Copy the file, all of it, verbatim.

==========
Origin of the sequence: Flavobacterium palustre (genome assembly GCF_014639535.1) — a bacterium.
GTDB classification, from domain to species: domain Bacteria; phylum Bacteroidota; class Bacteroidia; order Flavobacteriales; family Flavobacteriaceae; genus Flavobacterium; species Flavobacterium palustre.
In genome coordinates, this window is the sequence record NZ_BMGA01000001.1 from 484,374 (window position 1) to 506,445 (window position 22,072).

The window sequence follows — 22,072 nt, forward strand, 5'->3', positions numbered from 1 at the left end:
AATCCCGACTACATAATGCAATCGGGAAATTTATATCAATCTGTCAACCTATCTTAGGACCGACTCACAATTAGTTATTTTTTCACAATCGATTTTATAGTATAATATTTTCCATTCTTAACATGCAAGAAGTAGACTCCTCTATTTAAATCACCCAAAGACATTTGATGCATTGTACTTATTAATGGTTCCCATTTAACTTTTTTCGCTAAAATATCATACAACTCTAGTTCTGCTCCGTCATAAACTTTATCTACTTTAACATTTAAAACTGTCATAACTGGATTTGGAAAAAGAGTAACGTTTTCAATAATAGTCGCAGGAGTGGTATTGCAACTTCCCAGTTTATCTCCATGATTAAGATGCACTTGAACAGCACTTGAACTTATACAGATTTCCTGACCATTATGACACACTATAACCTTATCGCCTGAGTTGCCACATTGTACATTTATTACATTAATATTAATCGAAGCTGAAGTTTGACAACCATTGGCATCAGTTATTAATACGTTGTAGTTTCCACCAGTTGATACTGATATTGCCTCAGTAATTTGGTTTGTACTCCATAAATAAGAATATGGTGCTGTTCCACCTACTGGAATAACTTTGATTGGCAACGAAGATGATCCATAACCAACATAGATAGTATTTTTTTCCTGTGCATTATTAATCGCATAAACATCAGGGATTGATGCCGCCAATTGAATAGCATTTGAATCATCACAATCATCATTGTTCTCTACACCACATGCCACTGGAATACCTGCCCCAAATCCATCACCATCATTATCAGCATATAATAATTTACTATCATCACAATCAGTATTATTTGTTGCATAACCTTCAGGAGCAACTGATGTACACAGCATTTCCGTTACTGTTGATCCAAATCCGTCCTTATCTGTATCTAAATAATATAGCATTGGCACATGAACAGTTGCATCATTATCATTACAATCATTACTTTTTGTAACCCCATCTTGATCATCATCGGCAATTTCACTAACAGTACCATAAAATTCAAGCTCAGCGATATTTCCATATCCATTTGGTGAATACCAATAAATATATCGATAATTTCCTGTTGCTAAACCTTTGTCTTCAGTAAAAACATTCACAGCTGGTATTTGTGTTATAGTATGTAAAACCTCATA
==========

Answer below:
Origin of the sequence: Flavobacterium palustre (genome assembly GCF_014639535.1) — a bacterium.
GTDB classification, from domain to species: domain Bacteria; phylum Bacteroidota; class Bacteroidia; order Flavobacteriales; family Flavobacteriaceae; genus Flavobacterium; species Flavobacterium palustre.
In genome coordinates, this window is the sequence record NZ_BMGA01000001.1 from 484,374 (window position 1) to 506,445 (window position 22,072).

The window sequence follows — 22,072 nt, forward strand, 5'->3', positions numbered from 1 at the left end:
AATCCCGACTACATAATGCAATCGGGAAATTTATATCAATCTGTCAACCTATCTTAGGACCGACTCACAATTAGTTATTTTTTCACAATCGATTTTATAGTATAATATTTTCCATTCTTAACATGCAAGAAGTAGACTCCTCTATTTAAATCACCCAAAGACATTTGATGCATTGTACTTATTAATGGTTCCCATTTAACTTTTTTCGCTAAAATATCATACAACTCTAGTTCTGCTCCGTCATAAACTTTATCTACTTTAACATTTAAAACTGTCATAACTGGATTTGGAAAAAGAGTAACGTTTTCAATAATAGTCGCAGGAGTGGTATTGCAACTTCCCAGTTTATCTCCATGATTAAGATGCACTTGAACAGCACTTGAACTTATACAGATTTCCTGACCATTATGACACACTATAACCTTATCGCCTGAGTTGCCACATTGTACATTTATTACATTAATATTAATCGAAGCTGAAGTTTGACAACCATTGGCATCAGTTATTAATACGTTGTAGTTTCCACCAGTTGATACTGATATTGCCTCAGTAATTTGGTTTGTACTCCATAAATAAGAATATGGTGCTGTTCCACCTACTGGAATAACTTTGATTGGCAACGAAGATGATCCATAACCAACATAGATAGTATTTTTTTCCTGTGCATTATTAATCGCATAAACATCAGGGATTGATGCCGCCAATTGAATAGCATTTGAATCATCACAATCATCATTGTTCTCTACACCACATGCCACTGGAATACCTGCCCCAAATCCATCACCATCATTATCAGCATATAATAATTTACTATCATCACAATCAGTATTATTTGTTGCATAACCTTCAGGAGCAACTGATGTACACAGCATTTCCGTTACTGTTGATCCAAATCCGTCCTTATCTGTATCTAAATAATATAGCATTGGCACATGAACAGTTGCATCATTATCATTACAATCATTACTTTTTGTAACCCCATCTTGATCATCATCGGCAATTTCACTAACAGTACCATAAAATTCAAGCTCAGCGATATTTCCATATCCATTTGGTGAATACCAATAAATATATCGATAATTTCCTGTTGCTAAACCTTTGTCTTCAGTAAAAACATTCACAGCTGGTATTTGTGTTATAGTATGTAAAACCTCATA